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Stephanie McMahon Comments On WWE Network Mistakes

The streaming service launched back in 2014

Stephanie McMahon has detailed some of the early mistakes WWE made when launching the WWE Network back in 2014.

Vince McMahon's company launched the OTT streaming platform seven years ago and it is still used by international fans to watch classic content and pay-per-views.

Speaking to Sports Business Radio, McMahon discussed the mistakes WWE made after launching the streaming service. 

"WWE Network, like you said, was our OTT, our direct-to-consumer service that launched over seven and a half years ago. So at the time, it was really Netflix, Hulu, and WWE Now, a lot of key learnings there, but also a lot of opportunities to make mistakes. I think that's something that we all do in this space. In this day and age. I think we had a little leeway to make a few more mistakes, given the landscape wasn't nearly as cluttered," McMahon said.

"When I say mistakes, for example, at first, we required a [required] six-month signup. A minimum of six months that you would sign up for, and that's something our fans weren't interested in. So we changed it and we made it monthly. The price point was $9.99 per month, we started experimenting with free tiers and all of these different things.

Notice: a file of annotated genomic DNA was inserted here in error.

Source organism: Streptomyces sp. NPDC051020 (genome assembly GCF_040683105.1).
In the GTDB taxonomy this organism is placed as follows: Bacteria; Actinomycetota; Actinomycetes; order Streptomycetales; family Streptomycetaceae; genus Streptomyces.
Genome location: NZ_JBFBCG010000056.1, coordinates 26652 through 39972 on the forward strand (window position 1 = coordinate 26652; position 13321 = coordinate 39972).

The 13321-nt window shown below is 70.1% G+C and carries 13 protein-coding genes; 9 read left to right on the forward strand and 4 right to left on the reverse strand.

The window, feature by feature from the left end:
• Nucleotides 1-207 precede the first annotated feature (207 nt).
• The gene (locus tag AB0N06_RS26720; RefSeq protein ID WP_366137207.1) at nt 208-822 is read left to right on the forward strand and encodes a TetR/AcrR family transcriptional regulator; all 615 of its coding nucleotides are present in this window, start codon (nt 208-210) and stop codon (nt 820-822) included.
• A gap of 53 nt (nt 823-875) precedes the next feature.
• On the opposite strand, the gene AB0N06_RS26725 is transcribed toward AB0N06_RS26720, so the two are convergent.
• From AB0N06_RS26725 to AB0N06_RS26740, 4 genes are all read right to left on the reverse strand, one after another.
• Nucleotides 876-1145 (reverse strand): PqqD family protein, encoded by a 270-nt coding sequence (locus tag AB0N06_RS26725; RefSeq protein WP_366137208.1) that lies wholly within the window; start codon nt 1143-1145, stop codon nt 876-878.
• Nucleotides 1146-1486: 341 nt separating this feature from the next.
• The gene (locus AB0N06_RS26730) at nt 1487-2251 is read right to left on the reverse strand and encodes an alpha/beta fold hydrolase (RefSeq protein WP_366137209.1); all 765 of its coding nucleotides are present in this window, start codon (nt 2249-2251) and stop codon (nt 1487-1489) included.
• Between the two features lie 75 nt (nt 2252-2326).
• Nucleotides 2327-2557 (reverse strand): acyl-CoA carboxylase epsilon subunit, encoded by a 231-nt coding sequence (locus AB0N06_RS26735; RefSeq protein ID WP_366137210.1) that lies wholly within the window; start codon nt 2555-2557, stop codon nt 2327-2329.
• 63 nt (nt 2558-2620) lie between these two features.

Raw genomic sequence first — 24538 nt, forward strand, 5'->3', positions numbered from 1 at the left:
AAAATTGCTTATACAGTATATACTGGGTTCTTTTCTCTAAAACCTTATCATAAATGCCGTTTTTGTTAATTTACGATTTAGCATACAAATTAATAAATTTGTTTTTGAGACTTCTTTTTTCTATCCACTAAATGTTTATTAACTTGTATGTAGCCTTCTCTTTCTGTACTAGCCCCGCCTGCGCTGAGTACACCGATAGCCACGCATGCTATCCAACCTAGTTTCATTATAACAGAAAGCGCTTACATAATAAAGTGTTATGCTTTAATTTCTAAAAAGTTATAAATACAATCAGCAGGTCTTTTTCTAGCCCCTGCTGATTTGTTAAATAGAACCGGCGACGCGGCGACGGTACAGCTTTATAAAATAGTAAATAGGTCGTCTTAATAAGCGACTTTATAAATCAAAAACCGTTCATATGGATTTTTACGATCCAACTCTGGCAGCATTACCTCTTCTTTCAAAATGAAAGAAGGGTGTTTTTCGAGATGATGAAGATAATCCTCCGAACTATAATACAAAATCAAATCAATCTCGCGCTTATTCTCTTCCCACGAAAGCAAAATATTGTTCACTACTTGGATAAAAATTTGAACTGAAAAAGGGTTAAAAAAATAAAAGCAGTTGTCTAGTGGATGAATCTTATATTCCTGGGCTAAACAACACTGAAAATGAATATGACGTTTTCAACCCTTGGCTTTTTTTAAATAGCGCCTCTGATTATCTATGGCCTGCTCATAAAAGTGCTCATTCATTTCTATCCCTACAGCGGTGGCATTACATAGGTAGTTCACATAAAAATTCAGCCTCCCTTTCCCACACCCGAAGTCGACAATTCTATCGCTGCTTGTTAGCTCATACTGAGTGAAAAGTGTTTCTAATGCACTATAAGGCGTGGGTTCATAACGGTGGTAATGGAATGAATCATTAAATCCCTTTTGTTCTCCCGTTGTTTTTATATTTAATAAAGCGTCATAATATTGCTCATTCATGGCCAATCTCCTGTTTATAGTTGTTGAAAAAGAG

"What we found is our fans, first and foremost, we had had a linear deal almost in place that would have been being negotiated for some time. We realised that at the last minute, we wanted to own our own destiny. So we did some more research, we found that our fans were five times more likely to consume online video content than the norm. We realised we had an opportunity, which is when we launched WWE Network," she continued.

The WWE Network has since been dissolved in the United States as WWE agreed a $1 billion deal with NBCUniversal and the streaming service migrated to Peacock. McMahon reflected on the new partnership and admitted it has been "great" for WWE. 

"What we found six years later, probably because, you know, we started looking for a streaming partner prior to COVID. Again, being slightly ahead of the curve, we recognise how cluttered the space is, starting to see how the tech and streaming giants were really doubling down and investing in their products and we realised, you know, we're really not set up to be competitive as a tech company. We're a storytelling company. We're a content production company. We're a media company, we're not a tech company and we recognise the opportunity to really partner with a best-in-class streamer. That's how we chose Peacock, working with NBCU, our partner of over 30 years with best-in-class teams, you know, across all different functions, and it's been really great for us thus far," McMahon added.

"I will say, our [deal], it exactly accomplished all the things we wanted it to in terms of awareness and growing our audience. Peacock, now I think has north of 45 million sign-ups, which is significantly more than WWE Network had. We have the opportunity to reach so many different people, again, really have that best-in-class experience with our teams and also brings to light new sponsors and sales opportunities that we didn't previously have. Again, working with NBCU, who, on a regular basis, sells the Olympics, the Superbowl, you know, you name it. All of the biggest events in the world and now, WrestleMania is a part of it."

H/T to Fightful

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Aidan Gibbons

Written by Aidan Gibbons

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